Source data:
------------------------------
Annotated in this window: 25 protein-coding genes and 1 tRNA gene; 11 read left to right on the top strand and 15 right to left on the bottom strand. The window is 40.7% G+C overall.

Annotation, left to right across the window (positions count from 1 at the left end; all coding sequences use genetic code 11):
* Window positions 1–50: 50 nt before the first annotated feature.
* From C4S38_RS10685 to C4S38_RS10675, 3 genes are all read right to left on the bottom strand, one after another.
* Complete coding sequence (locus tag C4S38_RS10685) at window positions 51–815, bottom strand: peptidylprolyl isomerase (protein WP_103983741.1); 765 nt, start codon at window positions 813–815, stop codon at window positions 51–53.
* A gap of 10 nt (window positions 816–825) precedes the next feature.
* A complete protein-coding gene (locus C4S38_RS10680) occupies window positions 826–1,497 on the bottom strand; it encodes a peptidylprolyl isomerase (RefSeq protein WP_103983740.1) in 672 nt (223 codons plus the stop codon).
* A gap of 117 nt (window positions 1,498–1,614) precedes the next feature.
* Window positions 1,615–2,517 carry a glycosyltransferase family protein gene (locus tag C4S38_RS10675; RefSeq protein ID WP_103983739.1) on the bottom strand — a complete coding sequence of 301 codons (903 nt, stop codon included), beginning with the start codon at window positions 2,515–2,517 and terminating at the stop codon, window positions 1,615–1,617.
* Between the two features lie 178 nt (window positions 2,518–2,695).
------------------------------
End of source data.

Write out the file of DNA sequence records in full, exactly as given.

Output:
Annotated in this window: 25 protein-coding genes and 1 tRNA gene; 11 read left to right on the top strand and 15 right to left on the bottom strand. The window is 40.7% G+C overall.

Annotation, left to right across the window (positions count from 1 at the left end; all coding sequences use genetic code 11):
* Window positions 1–50: 50 nt before the first annotated feature.
* From C4S38_RS10685 to C4S38_RS10675, 3 genes are all read right to left on the bottom strand, one after another.
* Complete coding sequence (locus tag C4S38_RS10685) at window positions 51–815, bottom strand: peptidylprolyl isomerase (protein WP_103983741.1); 765 nt, start codon at window positions 813–815, stop codon at window positions 51–53.
* A gap of 10 nt (window positions 816–825) precedes the next feature.
* A complete protein-coding gene (locus C4S38_RS10680) occupies window positions 826–1,497 on the bottom strand; it encodes a peptidylprolyl isomerase (RefSeq protein WP_103983740.1) in 672 nt (223 codons plus the stop codon).
* A gap of 117 nt (window positions 1,498–1,614) precedes the next feature.
* Window positions 1,615–2,517 carry a glycosyltransferase family protein gene (locus tag C4S38_RS10675; RefSeq protein ID WP_103983739.1) on the bottom strand — a complete coding sequence of 301 codons (903 nt, stop codon included), beginning with the start codon at window positions 2,515–2,517 and terminating at the stop codon, window positions 1,615–1,617.
* Between the two features lie 178 nt (window positions 2,518–2,695).